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Thread: Going for it

  1. #1
    Join Date
    May 2008

    Going for it

    Well after much though and a good hard look at my fuel bills I have decided to get a benz diesel and convert it to a two tank system. I do have a few questions. I did a lot of cursing around the net but didn't find exactly the answer to my questions.

    First off where I live it can get very cold in the winter, 25 below zero F is not uncommon. From what I understand this turns wvo/wco into shortening. And when all parts of the car are at that temp I'm sure that even if I heat the wvo tank as soon as it hits the lines and the pump it will thicken right up. Do others solver this problem by heating the entire fuling system? It would seem to be the best way to me. Right from the tank to the injectors. What are your thoughts? I do have access to a small machine shop with a lathe and mill at my disposal so making small parts like heat excgangers are not out of the question but doing something for no benifit is.

    The next question is what about adding a solvent to the wvo? I have seen many people suggest everything from paint thinner to unleaded gasoline. What seems to be the consenses on this forum? I suspect when it get very cold here having fuel that is treated with a solven and heated would be the best way to go. But fortunately it's only that cold for about three or four months out of the year.

    The vehicle I am looking at getting is either an 1981 Benz 300CD or an 1987 300 TD. I am not sure but I think both of these use direct injection. Is that correct?

    I know I can buy tanks already made up but I would like to make then fit as tight as possible under the car. I was thinking of cutting the priginal tank in half, weld it back up of course and make another tank that fills on the opposite side for the WVO. I can make my own heater coils for the WVO tank but would like some feed back on this option. Has it been done before? I'm a pretty good tig welder so makinging the tank isn't really a problem but making one the first time it's very easy to forget something that one would really need. I suspect some way to measure the temp of the wvo would be nice as well as some way to stir the tank. And of course some way to check the level. Using a marked stick will work but it's not the best option.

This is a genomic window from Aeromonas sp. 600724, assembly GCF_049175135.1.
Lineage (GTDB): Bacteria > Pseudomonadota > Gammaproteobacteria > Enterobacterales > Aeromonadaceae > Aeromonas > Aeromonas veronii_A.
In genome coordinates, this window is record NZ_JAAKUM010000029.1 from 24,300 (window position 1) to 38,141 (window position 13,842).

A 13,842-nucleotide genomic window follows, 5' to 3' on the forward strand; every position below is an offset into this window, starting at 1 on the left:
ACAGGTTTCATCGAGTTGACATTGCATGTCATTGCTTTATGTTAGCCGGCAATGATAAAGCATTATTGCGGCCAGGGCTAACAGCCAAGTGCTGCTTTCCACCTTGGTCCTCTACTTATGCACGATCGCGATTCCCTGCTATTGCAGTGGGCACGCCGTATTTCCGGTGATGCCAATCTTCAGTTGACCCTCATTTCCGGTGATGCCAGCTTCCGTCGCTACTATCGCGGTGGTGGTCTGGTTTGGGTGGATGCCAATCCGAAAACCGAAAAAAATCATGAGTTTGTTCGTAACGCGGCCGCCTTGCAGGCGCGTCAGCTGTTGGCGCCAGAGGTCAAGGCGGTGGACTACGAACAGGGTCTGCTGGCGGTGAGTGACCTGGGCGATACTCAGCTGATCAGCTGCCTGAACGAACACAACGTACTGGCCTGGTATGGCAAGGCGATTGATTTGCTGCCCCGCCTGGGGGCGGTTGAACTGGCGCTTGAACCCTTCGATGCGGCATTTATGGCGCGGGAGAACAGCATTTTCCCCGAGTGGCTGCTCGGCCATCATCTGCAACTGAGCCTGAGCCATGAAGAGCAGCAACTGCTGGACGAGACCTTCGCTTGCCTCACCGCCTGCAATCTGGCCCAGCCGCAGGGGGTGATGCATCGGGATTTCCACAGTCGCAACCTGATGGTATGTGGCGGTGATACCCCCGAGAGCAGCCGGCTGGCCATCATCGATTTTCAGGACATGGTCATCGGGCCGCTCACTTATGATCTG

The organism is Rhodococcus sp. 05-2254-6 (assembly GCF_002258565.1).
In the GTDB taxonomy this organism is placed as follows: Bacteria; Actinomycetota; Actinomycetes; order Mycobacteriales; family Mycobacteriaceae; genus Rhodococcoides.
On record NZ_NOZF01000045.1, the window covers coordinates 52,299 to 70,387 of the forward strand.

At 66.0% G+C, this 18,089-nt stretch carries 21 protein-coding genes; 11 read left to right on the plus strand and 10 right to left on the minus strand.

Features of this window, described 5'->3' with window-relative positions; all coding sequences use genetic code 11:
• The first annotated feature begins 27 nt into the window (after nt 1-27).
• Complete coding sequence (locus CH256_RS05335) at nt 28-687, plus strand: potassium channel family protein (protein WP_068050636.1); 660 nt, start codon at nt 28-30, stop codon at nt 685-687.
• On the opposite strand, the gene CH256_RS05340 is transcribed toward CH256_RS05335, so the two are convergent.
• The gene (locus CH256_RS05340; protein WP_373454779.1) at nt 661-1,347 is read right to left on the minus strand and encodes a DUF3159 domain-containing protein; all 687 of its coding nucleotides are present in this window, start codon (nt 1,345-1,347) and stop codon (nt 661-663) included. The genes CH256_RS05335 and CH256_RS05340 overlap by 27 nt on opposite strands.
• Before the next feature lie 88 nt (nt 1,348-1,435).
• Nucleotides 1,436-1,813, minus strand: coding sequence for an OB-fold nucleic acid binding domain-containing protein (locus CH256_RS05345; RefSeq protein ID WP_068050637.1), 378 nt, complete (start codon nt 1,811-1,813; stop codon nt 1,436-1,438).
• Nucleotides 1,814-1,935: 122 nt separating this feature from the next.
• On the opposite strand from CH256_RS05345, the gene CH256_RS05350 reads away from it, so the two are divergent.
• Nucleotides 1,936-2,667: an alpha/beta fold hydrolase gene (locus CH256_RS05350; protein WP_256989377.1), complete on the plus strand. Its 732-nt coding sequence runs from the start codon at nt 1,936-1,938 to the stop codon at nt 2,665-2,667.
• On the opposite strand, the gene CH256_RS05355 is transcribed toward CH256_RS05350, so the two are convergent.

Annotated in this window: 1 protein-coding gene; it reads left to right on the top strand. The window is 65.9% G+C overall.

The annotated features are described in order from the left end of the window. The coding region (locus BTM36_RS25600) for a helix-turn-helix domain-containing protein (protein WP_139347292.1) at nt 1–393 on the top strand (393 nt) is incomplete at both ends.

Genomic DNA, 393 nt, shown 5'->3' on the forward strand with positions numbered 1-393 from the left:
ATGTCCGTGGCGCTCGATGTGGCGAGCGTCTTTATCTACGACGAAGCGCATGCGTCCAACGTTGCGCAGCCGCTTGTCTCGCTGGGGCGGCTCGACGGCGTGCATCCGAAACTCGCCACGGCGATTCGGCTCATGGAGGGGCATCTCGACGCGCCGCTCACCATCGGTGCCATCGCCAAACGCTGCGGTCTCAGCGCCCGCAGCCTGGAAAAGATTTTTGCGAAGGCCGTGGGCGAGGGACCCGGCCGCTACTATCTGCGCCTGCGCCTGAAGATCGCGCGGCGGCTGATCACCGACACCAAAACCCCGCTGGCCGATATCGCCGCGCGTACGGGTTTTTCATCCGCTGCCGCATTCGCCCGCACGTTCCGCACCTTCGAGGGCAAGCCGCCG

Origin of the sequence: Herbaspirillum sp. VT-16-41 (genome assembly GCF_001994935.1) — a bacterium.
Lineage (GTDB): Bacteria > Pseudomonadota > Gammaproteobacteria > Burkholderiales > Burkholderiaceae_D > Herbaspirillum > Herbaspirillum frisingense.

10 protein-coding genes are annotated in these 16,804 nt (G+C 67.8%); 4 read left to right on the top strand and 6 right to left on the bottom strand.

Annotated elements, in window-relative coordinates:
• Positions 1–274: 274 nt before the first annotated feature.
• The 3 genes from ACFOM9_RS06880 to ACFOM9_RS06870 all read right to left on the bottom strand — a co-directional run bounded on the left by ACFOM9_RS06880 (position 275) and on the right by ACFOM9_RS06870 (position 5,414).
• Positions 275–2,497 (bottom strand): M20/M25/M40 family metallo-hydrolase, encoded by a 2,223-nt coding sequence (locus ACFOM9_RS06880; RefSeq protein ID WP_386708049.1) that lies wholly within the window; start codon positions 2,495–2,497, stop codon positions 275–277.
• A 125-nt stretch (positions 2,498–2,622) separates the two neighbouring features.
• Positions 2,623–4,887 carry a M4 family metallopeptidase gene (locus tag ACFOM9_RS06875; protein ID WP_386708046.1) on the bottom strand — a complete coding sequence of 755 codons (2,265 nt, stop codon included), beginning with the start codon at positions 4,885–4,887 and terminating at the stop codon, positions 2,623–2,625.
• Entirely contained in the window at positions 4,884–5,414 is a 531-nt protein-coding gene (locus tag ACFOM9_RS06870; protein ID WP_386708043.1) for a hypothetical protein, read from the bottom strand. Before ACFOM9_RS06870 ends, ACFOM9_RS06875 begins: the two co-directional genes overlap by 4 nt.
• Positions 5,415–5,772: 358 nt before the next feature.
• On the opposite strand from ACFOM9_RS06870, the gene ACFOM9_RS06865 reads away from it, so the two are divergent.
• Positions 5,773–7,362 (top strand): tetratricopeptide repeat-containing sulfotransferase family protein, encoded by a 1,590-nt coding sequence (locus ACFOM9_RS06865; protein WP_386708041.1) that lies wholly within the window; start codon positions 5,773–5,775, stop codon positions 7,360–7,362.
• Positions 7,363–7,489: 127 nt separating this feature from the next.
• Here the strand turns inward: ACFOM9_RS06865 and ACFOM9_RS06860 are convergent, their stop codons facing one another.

Also and all opinions would be greatly appreciated.

    Thank you Slip

  2. #2
    Join Date
    Sep 2005

    Re: Going for it

    Welcome to the forum.
    I see that you are from the USA, and in some places it does get particularly cold. Have you considered moving to a warmer climate? Just joking

    The main contributors to this forum are in Australia and while there are some places which get cold, what I consider cold is anything lower than 0C.

    If you go to the Infopop Biodiesel forum (which you would have found if you have been looking for WVO conversions) and search for posts by Dana Linscott. He has a lot of expertise with 2 tank conversions in sub zero (F) climates.

    In short, the answer is Yes, you do need to heat EVERY part of the WVO fuel system and insulate every other part of the fuel system, to minimise issues with fuel solidification.
    25 below zero F is not uncommon. From what I understand this turns wvo/wco into shortening
    Even diesel fuel has difficulties at those tempoeratures and the Petroleum companies blend it with kerosine to maintain a liquid product. There is no problem adding a thinning agent to the WVO to assist your fuel to remain liquid, or at least mobile until it heats up. Regular Gasoline is probable the cheapest and most effective thinning agent and could be used at up to 20% (1part Gas : 4 parts WVO.

    You will find many different types of WVO around, varying from animal fats to Canola oil and many different types in between. Choose your winter WVO carefully to ensure that only the lowest melting point oil is used, to provide you with the best chance of being successful in this, in your climate.

    The Mercedes Diesels from that era are Indirect Injection and are reputably the best for use with WVO.

    Consider making a tank to fit behind the existing fuel tank, tapered from narrow at the bottom, to wide at the top, to maximise boot space, access to the spare tyre and maximise tank capacity. Remember to insulate between the 2 tanks also.
    Regardless of the fuel gauge type you fit to the tank, it will only work properly once ALL of the WVO has melted. A dipstick will be very useful if the WVO is solid in the tank, or if it has all melted. Just make the tank big wenough to cater for a reasonable amount of travel (I have one the about same capacity as the stock fuel tank, but is fitted to the LHS of the boot ("trunk" in USA speak).

    Ensure that you have a coolant pump to maximise coolant flow to the veggie tank and all other heated parts of the WVO system.



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